We spend our second to last intensive in the Neve this week tracking vocals for our track. We started by lining up a range of different microphone's and discussing different recording techniques and processes with Wilko. I have fortunately had a fair amount of experience with this in my career, but not so much from the production side of the glass. It was great to hear Wilko's process and learn a bit about listening to a performer's voice from various angles, assessing their unique timbre and tone. We started with Joel, who is a trained opera singer, and tried him out on all the mics. It was great to critically listen to each mic and how it responded to Joel's sound, although I do feel we maybe spent too long on this and it cost us later in the day. Then, myself and Aldi laid down some takes. As we are emulating the boyband sound of the 1990's, it was important that we had several different voices to play with.. It makes the track sound much fuller and more interesting. This is especially true when considering how vastly different our singing styles are. Joel with his opera, Aldi with his wonderful accent, and me as a pop/rock singer. We got some great results, but we did run out of time and I would have liked to spend more time on the performances and nailing certain parts, like harmonies for instance. But my confidence and speed on the Neve is really good now and I'm comfortable to say I know my way around it pretty well. I'm also still recording some freelance work on it so I'm getting plenty of hours of practice. 


Our podcast about the last 40 years of Melbourne's music scene is coming along really great. We've gone a little over the 20 minute mark but our research and content is so thorough that it really was hard to cut it back any more. We have worked great as a team and divided up different jobs and responsibilities well. As of week 11, we are completely tracked and edited and ready for mixing. We have a studio booked on Monday of week 12 for us all to sit around and mix the project together. I think Teebo will be wrapped with our end product. We really went to town on the research side of things, so our narrative is very strong. We have also been totally blessed with the amount of archive audio we have been able to source; really clear, authentic audio that suits our story perfectly. All the audio we have used throughout the podcast is authentic and really from the time and place that it sits with in the dialogue. We set out to make a radio documentary style podcast and we have totally nailed it. It sounds as though it wouldn't be out of place on BBC Radio 4 or ABC Radio. I'm very proud of it. I poured a lot of myself into this as I do with all my work and when it turns out just right it is very satisfying. There's of course things I would do differently next time, but I've learnt those lessons, and isn't that the point after all?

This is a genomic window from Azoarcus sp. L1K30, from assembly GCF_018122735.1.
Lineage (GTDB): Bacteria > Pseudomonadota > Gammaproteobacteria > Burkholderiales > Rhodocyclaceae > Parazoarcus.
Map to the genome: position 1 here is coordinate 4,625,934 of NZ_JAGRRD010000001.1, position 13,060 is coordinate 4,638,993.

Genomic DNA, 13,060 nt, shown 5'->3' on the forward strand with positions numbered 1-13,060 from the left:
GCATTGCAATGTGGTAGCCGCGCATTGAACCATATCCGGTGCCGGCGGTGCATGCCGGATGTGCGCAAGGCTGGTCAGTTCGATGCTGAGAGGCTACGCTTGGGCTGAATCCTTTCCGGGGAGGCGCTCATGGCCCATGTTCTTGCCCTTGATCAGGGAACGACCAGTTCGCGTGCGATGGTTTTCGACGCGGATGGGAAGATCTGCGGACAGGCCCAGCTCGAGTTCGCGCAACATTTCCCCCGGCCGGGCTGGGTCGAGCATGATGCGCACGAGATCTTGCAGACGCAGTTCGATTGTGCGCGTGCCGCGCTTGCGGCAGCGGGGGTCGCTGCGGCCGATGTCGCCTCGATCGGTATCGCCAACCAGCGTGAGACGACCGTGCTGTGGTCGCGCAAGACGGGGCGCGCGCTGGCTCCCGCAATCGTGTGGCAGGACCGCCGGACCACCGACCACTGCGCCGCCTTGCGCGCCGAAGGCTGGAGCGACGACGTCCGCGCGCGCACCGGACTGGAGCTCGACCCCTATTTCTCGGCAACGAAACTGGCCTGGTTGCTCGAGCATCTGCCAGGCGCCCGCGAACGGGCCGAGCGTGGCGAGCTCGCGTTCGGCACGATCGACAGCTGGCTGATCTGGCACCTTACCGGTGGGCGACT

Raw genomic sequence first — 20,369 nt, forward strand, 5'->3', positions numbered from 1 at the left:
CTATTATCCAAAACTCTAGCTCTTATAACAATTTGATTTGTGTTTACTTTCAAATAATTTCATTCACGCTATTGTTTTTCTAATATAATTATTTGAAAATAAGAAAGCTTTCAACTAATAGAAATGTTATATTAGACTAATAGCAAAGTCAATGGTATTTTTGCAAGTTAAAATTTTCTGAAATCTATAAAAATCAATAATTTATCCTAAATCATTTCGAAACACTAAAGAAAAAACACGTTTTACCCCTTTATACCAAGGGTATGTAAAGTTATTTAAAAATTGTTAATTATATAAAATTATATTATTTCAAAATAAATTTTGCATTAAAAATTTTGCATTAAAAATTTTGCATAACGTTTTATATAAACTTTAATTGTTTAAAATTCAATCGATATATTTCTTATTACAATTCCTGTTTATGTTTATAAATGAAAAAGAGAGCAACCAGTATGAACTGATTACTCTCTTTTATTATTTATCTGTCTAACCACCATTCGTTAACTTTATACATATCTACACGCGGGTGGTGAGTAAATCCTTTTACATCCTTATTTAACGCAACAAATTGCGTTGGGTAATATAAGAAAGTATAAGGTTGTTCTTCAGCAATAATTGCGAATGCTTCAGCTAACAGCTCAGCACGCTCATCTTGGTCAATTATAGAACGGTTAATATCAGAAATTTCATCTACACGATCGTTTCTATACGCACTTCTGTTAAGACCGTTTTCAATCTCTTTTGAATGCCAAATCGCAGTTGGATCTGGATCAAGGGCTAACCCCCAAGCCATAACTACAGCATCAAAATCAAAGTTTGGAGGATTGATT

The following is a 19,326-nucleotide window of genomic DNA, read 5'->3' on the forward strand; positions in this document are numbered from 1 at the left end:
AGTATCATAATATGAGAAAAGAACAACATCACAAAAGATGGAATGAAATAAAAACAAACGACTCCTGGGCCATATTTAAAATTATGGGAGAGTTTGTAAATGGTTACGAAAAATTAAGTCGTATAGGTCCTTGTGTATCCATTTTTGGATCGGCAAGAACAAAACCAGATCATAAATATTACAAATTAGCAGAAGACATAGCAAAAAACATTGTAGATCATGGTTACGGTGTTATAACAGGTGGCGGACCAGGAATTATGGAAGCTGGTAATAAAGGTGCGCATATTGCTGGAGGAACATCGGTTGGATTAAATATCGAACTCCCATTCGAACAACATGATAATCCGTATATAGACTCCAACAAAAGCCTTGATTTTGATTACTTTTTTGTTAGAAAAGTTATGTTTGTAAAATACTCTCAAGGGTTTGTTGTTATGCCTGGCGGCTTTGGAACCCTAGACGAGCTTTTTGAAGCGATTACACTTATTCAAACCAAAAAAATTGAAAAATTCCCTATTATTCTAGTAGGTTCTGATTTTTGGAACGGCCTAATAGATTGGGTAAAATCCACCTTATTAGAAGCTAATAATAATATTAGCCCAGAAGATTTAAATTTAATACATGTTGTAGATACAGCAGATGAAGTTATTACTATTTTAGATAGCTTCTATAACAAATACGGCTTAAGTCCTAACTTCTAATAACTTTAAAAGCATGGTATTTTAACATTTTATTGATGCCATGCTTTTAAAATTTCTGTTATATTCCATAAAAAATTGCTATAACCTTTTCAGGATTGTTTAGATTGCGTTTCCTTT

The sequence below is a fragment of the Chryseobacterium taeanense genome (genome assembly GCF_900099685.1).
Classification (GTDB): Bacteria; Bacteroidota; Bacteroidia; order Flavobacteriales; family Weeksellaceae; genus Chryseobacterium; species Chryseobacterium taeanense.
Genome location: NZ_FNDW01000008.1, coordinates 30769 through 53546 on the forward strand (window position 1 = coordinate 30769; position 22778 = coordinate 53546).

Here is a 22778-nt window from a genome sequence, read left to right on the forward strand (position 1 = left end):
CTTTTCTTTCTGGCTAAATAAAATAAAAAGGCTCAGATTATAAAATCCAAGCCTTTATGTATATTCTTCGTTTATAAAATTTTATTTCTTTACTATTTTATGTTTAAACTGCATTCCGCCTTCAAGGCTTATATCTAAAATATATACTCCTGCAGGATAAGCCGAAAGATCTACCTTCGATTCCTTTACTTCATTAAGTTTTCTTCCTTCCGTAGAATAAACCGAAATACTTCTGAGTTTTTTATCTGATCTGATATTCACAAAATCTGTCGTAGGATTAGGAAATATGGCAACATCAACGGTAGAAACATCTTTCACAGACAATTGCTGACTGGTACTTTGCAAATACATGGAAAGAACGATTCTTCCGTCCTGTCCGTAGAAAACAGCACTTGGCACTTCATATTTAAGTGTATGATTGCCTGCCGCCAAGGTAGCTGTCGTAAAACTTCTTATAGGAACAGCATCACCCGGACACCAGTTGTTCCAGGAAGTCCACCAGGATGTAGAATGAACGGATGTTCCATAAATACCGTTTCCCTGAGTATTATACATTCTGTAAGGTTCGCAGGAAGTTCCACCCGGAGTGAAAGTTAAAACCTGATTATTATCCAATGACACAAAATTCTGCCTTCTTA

Screen Shot 2018-04-20 at 5.03.05 pm.png

This is a still shot of my friend and fellow actor Stavros Psoras from the film I am making for my CIU interdisciplinary project. The film is entiltled Mediate This, and looks at the numerous and ongoing debates surrounding the effects of violent video games on society. I had initially conceived and written a script and projection for a short film about mainstream culture, but I forfeited that project due to difficulties I had working with certain members of my group. This was a regrettable decision and not one I made lightly, but was certainly for the best for me, creatively and emotionally. However, it did mean requesting permission to do the project on my own, permission that came through a mere two weeks before the deadline. So, It meant I had to first think up another idea for this assessment. Once I had heard the lecture and dialectical inquiry on mediated violence, I thought this would be an interesting idea to explore. I then scripted, for the second time, a short, satirical film, this time surrounding this new topic. As time was tight, I immediately storyboarded the film, and enlisted the help of a photographer friend, and a couple actors who I knew would be free at short notice. Then I had to source the equipment. As audio students are unable to hire film equipment from SAE, I had to hire the lights etc. externally. This was quite costly but I take huge pride in my work and was not going to do this project half-assed just because of time or money. I still ran into plenty of problems, including rewriting the script the morning of the shoot due to an actor dropping out, but I got it in the can. I did all of the location audio recording myself, whilst simultaneously directing and acting in the piece too. It was a big learning curve and a stressful day but I got it done. I am yet to complete the post production aspect of editing and sound design, but the visuals look great. I was able to capture good performances, and due to the high level of planning, it was a fairly smooth and enjoyable experience. I will have to work very quickly in post production to have it done by next Friday, but I am confident I will get it done. It will be the most incredible achievement if I do, as I have never done anything on this scale before, let alone in under two weeks. For however dissapointed I am in how my first group attempt worked out, I will be very proud if I pull this off.